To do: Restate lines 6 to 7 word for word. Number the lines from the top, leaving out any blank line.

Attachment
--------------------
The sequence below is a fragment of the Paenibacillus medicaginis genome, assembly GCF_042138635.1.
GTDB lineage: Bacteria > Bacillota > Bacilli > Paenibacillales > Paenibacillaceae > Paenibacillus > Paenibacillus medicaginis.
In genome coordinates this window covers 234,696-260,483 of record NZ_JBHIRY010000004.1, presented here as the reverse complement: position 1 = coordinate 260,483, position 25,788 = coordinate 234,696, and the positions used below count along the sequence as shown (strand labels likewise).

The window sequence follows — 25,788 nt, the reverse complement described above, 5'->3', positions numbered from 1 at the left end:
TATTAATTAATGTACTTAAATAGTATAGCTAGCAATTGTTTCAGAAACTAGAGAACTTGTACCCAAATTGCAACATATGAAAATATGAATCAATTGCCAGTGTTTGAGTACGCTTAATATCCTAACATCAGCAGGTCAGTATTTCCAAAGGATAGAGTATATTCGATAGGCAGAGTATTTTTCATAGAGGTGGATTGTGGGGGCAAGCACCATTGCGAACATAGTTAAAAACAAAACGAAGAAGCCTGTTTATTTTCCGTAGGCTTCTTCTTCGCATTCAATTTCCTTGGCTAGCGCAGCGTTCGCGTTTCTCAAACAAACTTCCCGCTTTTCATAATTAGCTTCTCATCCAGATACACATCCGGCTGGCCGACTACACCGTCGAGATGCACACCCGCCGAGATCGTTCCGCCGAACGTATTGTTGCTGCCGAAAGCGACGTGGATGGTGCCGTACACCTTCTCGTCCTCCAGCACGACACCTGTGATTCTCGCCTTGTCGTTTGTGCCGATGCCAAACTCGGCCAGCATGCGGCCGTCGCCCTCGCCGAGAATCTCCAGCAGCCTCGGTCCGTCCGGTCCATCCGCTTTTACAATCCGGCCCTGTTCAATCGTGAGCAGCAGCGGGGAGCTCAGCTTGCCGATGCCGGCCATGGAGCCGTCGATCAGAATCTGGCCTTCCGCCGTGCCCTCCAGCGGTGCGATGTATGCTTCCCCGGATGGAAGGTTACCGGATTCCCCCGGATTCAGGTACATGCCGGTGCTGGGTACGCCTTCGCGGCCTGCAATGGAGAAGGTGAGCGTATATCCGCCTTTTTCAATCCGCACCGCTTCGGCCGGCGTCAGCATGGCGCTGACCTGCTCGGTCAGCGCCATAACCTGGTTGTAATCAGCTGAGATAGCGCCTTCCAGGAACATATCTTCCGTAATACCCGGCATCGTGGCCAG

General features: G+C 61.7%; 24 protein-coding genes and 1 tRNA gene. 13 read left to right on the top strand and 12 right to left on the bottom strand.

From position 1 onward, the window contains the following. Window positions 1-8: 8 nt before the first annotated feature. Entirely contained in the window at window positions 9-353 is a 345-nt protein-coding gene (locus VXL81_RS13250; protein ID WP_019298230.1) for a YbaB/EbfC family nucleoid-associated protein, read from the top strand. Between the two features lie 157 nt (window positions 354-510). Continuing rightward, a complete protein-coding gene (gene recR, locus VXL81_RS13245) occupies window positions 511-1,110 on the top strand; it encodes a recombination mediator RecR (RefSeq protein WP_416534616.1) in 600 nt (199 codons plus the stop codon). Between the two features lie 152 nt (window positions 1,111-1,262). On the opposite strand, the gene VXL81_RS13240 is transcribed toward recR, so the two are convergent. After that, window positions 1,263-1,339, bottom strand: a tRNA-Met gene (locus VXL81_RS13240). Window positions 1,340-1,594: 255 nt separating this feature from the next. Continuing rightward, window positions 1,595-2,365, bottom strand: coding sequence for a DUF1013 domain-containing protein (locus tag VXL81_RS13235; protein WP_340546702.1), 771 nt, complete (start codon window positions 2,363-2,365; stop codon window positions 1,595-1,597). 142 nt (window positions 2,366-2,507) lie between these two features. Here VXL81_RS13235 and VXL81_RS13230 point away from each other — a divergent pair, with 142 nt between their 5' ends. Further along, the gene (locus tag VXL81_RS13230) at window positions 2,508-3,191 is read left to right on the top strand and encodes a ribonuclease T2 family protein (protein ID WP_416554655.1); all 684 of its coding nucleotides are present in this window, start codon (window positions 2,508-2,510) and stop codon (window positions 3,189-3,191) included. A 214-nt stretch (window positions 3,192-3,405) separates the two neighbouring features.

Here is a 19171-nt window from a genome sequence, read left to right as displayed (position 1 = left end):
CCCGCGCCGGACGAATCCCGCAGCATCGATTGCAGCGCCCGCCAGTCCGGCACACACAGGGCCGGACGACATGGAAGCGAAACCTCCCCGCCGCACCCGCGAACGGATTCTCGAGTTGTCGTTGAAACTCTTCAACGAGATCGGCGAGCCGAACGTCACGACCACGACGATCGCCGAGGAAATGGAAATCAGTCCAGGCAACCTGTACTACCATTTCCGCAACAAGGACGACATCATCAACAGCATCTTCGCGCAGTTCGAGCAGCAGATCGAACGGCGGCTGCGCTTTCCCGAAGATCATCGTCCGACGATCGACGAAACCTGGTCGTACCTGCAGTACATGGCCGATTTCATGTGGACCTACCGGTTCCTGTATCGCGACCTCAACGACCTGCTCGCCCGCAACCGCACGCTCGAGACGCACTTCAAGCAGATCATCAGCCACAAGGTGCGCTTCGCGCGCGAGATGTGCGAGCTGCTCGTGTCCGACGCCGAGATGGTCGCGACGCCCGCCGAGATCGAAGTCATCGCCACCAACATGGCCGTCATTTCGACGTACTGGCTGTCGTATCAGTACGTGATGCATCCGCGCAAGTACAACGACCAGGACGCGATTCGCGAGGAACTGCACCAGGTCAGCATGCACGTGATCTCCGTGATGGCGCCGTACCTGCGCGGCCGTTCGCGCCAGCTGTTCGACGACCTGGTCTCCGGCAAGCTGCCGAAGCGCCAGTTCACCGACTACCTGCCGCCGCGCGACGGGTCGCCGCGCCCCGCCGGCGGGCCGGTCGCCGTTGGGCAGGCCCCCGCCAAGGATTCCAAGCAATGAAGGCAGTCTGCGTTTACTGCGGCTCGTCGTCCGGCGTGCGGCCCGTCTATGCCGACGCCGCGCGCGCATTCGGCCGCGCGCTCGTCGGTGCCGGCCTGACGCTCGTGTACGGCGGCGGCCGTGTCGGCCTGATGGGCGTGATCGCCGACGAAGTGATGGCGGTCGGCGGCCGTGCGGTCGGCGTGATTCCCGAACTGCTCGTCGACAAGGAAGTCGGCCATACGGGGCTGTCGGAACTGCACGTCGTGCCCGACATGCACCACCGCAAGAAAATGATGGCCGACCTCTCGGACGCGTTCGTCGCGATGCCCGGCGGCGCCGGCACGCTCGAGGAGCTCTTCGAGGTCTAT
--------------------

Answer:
General features: G+C 61.7%; 24 protein-coding genes and 1 tRNA gene. 13 read left to right on the top strand and 12 right to left on the bottom strand.

From position 1 onward, the window contains the following. Window positions 1-8: 8 nt before the first annotated feature. Entirely contained in the window at window positions 9-353 is a 345-nt protein-coding gene (locus VXL81_RS13250; protein ID WP_019298230.1) for a YbaB/EbfC family nucleoid-associated protein, read from the top strand. Between the two features lie 157 nt (window positions 354-510). Continuing rightward, a complete protein-coding gene (gene recR, locus VXL81_RS13245) occupies window positions 511-1,110 on the top strand; it encodes a recombination mediator RecR (RefSeq protein WP_416534616.1) in 600 nt (199 codons plus the stop codon). Between the two features lie 152 nt (window positions 1,111-1,262). On the opposite strand, the gene VXL81_RS13240 is transcribed toward recR, so the two are convergent. After that, window positions 1,263-1,339, bottom strand: a tRNA-Met gene (locus VXL81_RS13240). Window positions 1,340-1,594: 255 nt separating this feature from the next. Continuing rightward, window positions 1,595-2,365, bottom strand: coding sequence for a DUF1013 domain-containing protein (locus tag VXL81_RS13235; protein WP_340546702.1), 771 nt, complete (start codon window positions 2,363-2,365; stop codon window positions 1,595-1,597). 142 nt (window positions 2,366-2,507) lie between these two features. Here VXL81_RS13235 and VXL81_RS13230 point away from each other — a divergent pair, with 142 nt between their 5' ends. Further along, the gene (locus tag VXL81_RS13230) at window positions 2,508-3,191 is read left to right on the top strand and encodes a ribonuclease T2 family protein (protein ID WP_416554655.1); all 684 of its coding nucleotides are present in this window, start codon (window positions 2,508-2,510) and stop codon (window positions 3,189-3,191) included. A 214-nt stretch (window positions 3,192-3,405) separates the two neighbouring features.